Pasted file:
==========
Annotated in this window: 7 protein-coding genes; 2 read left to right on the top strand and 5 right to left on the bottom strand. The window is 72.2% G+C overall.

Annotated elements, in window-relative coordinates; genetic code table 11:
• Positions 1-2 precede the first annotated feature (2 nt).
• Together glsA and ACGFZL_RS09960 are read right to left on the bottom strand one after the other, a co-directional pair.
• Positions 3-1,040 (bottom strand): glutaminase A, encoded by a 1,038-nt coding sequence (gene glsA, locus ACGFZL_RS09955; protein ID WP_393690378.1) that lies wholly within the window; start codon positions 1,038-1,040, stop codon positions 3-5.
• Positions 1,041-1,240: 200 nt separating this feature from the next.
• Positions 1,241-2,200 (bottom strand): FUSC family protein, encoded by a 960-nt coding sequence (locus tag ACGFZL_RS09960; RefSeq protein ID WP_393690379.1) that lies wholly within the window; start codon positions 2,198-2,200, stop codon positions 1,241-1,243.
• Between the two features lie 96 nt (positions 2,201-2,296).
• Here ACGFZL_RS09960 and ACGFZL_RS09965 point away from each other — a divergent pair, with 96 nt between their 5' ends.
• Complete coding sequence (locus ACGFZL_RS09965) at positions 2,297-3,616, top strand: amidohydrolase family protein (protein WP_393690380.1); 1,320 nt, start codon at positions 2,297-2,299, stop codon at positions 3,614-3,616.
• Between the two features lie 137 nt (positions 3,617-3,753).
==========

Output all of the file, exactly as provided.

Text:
Annotated in this window: 7 protein-coding genes; 2 read left to right on the top strand and 5 right to left on the bottom strand. The window is 72.2% G+C overall.

Annotated elements, in window-relative coordinates; genetic code table 11:
• Positions 1-2 precede the first annotated feature (2 nt).
• Together glsA and ACGFZL_RS09960 are read right to left on the bottom strand one after the other, a co-directional pair.
• Positions 3-1,040 (bottom strand): glutaminase A, encoded by a 1,038-nt coding sequence (gene glsA, locus ACGFZL_RS09955; protein ID WP_393690378.1) that lies wholly within the window; start codon positions 1,038-1,040, stop codon positions 3-5.
• Positions 1,041-1,240: 200 nt separating this feature from the next.
• Positions 1,241-2,200 (bottom strand): FUSC family protein, encoded by a 960-nt coding sequence (locus tag ACGFZL_RS09960; RefSeq protein ID WP_393690379.1) that lies wholly within the window; start codon positions 2,198-2,200, stop codon positions 1,241-1,243.
• Between the two features lie 96 nt (positions 2,201-2,296).
• Here ACGFZL_RS09960 and ACGFZL_RS09965 point away from each other — a divergent pair, with 96 nt between their 5' ends.
• Complete coding sequence (locus ACGFZL_RS09965) at positions 2,297-3,616, top strand: amidohydrolase family protein (protein WP_393690380.1); 1,320 nt, start codon at positions 2,297-2,299, stop codon at positions 3,614-3,616.
• Between the two features lie 137 nt (positions 3,617-3,753).